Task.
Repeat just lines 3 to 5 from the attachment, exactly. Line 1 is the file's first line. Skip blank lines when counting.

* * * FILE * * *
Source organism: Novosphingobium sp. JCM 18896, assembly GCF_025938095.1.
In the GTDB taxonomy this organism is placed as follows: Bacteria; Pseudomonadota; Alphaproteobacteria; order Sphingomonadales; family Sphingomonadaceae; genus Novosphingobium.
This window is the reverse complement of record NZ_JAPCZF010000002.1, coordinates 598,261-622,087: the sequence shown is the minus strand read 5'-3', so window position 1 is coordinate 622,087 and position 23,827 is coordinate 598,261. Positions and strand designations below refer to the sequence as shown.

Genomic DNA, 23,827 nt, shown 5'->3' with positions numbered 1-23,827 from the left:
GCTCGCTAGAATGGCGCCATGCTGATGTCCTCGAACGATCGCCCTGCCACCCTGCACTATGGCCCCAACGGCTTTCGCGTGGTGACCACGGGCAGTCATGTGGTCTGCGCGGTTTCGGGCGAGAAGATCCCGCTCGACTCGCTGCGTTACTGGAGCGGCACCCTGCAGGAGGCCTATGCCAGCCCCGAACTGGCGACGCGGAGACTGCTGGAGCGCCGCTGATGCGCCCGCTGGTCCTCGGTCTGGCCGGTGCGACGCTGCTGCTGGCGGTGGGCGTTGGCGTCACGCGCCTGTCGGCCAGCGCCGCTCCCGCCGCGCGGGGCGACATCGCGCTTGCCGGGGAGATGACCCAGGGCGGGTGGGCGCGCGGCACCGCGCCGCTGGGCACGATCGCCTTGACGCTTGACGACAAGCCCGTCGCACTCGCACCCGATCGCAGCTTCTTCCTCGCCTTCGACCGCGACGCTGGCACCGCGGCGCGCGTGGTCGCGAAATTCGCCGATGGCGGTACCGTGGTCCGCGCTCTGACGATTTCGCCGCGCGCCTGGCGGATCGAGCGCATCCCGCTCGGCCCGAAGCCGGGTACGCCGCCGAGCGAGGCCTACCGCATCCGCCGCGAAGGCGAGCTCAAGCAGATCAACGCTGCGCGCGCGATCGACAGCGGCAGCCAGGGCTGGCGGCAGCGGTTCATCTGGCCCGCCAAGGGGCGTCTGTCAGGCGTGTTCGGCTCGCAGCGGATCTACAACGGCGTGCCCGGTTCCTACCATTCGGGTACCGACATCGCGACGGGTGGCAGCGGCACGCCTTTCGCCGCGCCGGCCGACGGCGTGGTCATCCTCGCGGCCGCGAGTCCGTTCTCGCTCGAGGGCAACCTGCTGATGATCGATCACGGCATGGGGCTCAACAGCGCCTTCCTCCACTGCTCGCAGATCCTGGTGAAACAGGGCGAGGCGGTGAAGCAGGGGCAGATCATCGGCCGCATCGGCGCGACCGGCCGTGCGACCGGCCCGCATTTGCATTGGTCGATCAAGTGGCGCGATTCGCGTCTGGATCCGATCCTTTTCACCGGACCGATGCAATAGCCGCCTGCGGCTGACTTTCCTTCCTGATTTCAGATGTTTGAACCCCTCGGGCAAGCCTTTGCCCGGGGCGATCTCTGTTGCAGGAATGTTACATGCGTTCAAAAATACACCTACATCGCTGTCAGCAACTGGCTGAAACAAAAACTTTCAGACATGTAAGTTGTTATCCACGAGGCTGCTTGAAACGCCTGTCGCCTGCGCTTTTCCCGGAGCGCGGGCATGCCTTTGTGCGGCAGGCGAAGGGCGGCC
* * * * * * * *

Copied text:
This window is the reverse complement of record NZ_JAPCZF010000002.1, coordinates 598,261-622,087: the sequence shown is the minus strand read 5'-3', so window position 1 is coordinate 622,087 and position 23,827 is coordinate 598,261. Positions and strand designations below refer to the sequence as shown.

Genomic DNA, 23,827 nt, shown 5'->3' with positions numbered 1-23,827 from the left:
GCTCGCTAGAATGGCGCCATGCTGATGTCCTCGAACGATCGCCCTGCCACCCTGCACTATGGCCCCAACGGCTTTCGCGTGGTGACCACGGGCAGTCATGTGGTCTGCGCGGTTTCGGGCGAGAAGATCCCGCTCGACTCGCTGCGTTACTGGAGCGGCACCCTGCAGGAGGCCTATGCCAGCCCCGAACTGGCGACGCGGAGACTGCTGGAGCGCCGCTGATGCGCCCGCTGGTCCTCGGTCTGGCCGGTGCGACGCTGCTGCTGGCGGTGGGCGTTGGCGTCACGCGCCTGTCGGCCAGCGCCGCTCCCGCCGCGCGGGGCGACATCGCGCTTGCCGGGGAGATGACCCAGGGCGGGTGGGCGCGCGGCACCGCGCCGCTGGGCACGATCGCCTTGACGCTTGACGACAAGCCCGTCGCACTCGCACCCGATCGCAGCTTCTTCCTCGCCTTCGACCGCGACGCTGGCACCGCGGCGCGCGTGGTCGCGAAATTCGCCGATGGCGGTACCGTGGTCCGCGCTCTGACGATTTCGCCGCGCGCCTGGCGGATCGAGCGCATCCCGCTCGGCCCGAAGCCGGGTACGCCGCCGAGCGAGGCCTACCGCATCCGCCGCGAAGGCGAGCTCAAGCAGATCAACGCTGCGCGCGCGATCGACAGCGGCAGCCAGGGCTGGCGGCAGCGGTTCATCTGGCCCGCCAAGGGGCGTCTGTCAGGCGTGTTCGGCTCGCAGCGGATCTACAACGGCGTGCCCGGTTCCTACCATTCGGGTACCGACATCGCGACGGGTGGCAGCGGCACGCCTTTCGCCGCGCCGGCCGACGGCGTGGTCATCCTCGCGGCCGCGAGTCCGTTCTCGCTCGAGGGCAACCTGCTGATGATCGATCACGGCATGGGGCTCAACAGCGCCTTCCTCCACTGCTCGCAGATCCTGGTGAAACAGGGCGAGGCGGTGAAGCAGGGGCAGATCATCGGCCGCATCGGCGCGACCGGCCGTGCGACCGGCCCGCATTTGCATTGGTCGATCAAGTGGCGCGATTCGCGTCTGGATCCGATCCTTTTCACCGGACCGATGCAATAGCCGCCTGCGGCTGACTTTCCTTCCTGATTTCAGATGTTTGAACCCCTCGGGCAAGCCTTTGCCCGGGGCGATCTCTGTTGCAGGAATGTTACATGCGTTCAAAAATACACCTACATCGCTGTCAGCAACTGGCTGAAACAAAAACTTTCAGACATGTAAGTTGTTATCCACGAGGCTGCTTGAAACGCCTGTCGCCTGCGCTTTTCCCGGAGCGCGGGCATGCCTTTGTGCGGCAGGCGAAGGGCGGCC